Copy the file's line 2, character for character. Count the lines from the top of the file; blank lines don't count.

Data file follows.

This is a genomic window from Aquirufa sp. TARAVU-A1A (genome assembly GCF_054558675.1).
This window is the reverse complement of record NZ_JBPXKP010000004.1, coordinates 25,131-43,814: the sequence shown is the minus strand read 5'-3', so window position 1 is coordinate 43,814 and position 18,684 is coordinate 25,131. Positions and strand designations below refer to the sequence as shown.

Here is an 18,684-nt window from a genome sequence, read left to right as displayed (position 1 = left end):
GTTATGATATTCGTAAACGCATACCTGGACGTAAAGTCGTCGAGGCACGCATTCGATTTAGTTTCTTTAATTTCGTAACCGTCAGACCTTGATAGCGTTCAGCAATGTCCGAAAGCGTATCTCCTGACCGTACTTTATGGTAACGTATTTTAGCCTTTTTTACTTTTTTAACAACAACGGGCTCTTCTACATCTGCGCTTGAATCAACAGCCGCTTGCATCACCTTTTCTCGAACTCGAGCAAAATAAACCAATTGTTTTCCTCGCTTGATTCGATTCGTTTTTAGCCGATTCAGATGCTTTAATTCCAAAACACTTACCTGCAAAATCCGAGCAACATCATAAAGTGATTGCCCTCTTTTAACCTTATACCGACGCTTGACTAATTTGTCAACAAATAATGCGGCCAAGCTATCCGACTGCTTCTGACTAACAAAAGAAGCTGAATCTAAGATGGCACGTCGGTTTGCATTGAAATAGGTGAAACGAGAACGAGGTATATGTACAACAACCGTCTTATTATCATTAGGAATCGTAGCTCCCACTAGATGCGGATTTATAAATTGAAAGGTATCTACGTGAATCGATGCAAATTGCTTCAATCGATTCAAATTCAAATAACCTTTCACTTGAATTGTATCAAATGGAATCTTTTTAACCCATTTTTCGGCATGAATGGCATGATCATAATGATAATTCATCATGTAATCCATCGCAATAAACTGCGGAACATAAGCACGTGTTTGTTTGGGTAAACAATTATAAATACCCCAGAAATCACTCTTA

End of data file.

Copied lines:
This window is the reverse complement of record NZ_JBPXKP010000004.1, coordinates 25,131-43,814: the sequence shown is the minus strand read 5'-3', so window position 1 is coordinate 43,814 and position 18,684 is coordinate 25,131. Positions and strand designations below refer to the sequence as shown.